Models Old vs. New

In the table below are some of the most difficult battery replacements on modern vehicles. As you can see, some vehicle models have particularly complex fitments due to the accessibility and location of the battery. When you compare this to an older vehicle’s battery change, which could take 5 to 10 minutes, you can see why additional labour time is required.

Why an AGM or EFB are needed?

 

Many vehicle drivers are surprised that when a replacement battery for their vehicle with a start-stop system and lots of electrical consumers is required, the cost associated with the new battery is more than initially expected. However, when you look at the power a battery is required to provide on these new vehicle types, it is understandable to see why a more robust battery is needed. Absorbent Glass Mat (AGM) and Enhanced Flooded Batteries (EFB) have been designed to cater for the increasing electrical demands, and fitting a traditional flooded battery will not provide the power needed to accurately engage the start-stop function or cope with the additional vehicle starts. In addition, an infotainment screen, smartphone interface and wi-fi output are all commonplace on the latest vehicle types, however 20 years ago, no one would have known what these mean. Today, these are but a few of the features modern car batteries have to power – along with their foremost job, starting the vehicle.

VARTA AGM and EFB batteries are designed for the modern day vehicle with modern technology. When installing a replacement battery, it is vital that the correct type of battery technology is fitted to the vehicle.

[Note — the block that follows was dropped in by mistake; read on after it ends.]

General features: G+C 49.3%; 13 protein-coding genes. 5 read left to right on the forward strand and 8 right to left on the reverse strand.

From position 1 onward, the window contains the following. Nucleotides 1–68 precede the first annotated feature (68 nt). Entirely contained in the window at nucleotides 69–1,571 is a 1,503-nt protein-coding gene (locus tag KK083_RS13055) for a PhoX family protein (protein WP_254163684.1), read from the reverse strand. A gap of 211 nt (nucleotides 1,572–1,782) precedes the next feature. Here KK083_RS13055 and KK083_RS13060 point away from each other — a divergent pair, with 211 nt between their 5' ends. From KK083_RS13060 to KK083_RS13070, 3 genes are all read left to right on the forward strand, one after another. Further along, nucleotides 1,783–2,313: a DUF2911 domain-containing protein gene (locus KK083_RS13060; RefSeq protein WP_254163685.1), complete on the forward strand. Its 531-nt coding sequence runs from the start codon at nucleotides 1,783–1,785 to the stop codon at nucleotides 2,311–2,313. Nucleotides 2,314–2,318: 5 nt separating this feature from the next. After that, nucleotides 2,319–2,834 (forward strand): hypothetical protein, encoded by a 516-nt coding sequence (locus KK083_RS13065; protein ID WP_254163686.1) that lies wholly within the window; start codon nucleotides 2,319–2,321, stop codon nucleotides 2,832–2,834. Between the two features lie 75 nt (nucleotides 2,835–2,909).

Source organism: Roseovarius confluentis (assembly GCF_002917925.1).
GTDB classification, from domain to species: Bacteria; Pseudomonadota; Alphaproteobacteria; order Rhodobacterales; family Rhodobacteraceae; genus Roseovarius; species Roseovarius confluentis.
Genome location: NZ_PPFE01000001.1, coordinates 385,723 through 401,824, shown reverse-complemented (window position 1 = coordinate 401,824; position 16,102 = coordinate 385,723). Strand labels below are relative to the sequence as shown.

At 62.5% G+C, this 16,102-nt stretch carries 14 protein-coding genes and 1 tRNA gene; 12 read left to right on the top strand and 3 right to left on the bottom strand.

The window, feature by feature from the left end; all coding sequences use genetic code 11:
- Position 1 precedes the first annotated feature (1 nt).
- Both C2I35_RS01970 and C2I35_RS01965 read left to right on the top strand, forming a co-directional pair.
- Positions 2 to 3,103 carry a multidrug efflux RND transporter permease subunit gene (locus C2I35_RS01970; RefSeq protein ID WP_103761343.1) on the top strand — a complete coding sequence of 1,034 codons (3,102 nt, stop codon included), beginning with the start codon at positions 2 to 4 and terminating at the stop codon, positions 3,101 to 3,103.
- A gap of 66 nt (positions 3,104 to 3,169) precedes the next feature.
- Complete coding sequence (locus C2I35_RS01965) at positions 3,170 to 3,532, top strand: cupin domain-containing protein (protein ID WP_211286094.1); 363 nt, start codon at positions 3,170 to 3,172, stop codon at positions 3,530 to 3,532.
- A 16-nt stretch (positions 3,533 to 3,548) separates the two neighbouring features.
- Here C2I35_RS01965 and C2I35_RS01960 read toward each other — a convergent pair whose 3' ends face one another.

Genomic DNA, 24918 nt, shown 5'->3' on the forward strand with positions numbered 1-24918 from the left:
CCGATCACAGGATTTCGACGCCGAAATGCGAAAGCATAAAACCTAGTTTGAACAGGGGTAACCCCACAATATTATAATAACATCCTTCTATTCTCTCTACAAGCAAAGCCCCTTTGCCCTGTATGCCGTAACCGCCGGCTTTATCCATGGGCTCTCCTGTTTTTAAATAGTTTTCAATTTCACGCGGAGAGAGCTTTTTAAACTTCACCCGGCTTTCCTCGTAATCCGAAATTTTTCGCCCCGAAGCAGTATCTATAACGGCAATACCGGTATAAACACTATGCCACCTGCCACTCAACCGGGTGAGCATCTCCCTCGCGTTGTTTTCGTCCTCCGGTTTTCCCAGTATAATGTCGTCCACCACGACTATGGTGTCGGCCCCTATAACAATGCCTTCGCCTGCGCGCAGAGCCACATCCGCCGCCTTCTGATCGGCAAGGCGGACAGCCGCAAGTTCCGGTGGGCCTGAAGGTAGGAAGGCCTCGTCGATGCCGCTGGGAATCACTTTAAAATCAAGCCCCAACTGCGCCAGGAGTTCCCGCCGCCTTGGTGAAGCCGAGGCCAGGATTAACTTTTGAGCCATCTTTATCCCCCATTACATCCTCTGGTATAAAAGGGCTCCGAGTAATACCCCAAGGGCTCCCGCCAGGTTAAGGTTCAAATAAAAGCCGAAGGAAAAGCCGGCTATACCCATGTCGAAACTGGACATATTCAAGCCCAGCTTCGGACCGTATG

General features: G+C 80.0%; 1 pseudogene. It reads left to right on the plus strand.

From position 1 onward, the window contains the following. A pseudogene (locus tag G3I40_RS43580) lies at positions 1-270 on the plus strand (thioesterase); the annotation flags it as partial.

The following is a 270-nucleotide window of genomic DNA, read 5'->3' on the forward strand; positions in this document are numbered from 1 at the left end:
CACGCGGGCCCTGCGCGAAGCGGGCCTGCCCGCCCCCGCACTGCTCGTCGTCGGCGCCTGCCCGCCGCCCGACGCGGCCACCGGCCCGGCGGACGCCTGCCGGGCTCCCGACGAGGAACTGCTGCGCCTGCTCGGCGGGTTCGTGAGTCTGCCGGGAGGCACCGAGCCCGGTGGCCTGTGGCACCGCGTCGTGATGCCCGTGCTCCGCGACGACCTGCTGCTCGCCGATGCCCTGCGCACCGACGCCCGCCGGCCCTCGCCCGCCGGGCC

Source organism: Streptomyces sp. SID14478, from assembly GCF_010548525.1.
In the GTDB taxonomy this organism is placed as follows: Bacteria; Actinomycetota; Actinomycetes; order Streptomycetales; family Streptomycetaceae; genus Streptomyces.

Like for Like

Nowadays there are several types of battery technology, not just the conventional ‘flooded’ lead acid battery which has traditionally been used as the starter battery, but also 2 new lead acid types; Absorbent Glass Mat (AGM) and Enhanced Flooded Battery (EFB). Depending on the type of vehicle and the amount of electrical power needed to supply the starting functions and electrical consumers, determines whether an AGM, EFB or Conventional will be required. When replacing an old battery, it is important to replace like-for-like or like-for-better technologies, and not to fit a conventional battery to a vehicle with a start/stop system (the vehicle won’t function properly for very long). Fitting the correct battery technology type first time, will keep your customers happy and on the road and help you avoid costly repeat repair work. If in doubt, consult the vehicle handbook or you can check the VARTA Partner Portal to ensure you’re fitting the correct battery technology.

 

Importance of testing every vehicle

 

To ensure a complete and thorough service VARTA recommend performing a battery test on all vehicles coming into a workshop.

With most vehicles entering the workshop just 1 time per year on average, it is important for a technician to perform a battery test on the vehicle, as they likely won’t see it for at least another 12 months – even when not in for a battery related job. With 40% of national breakdowns resulting from a direct result of battery failure, there are many car’s batteries not being checked until it is too late and the vehicle won’t start. Accurate testing can identify batteries in a poor condition and could result in a new battery being fitted, keeping your customers happy and on the road.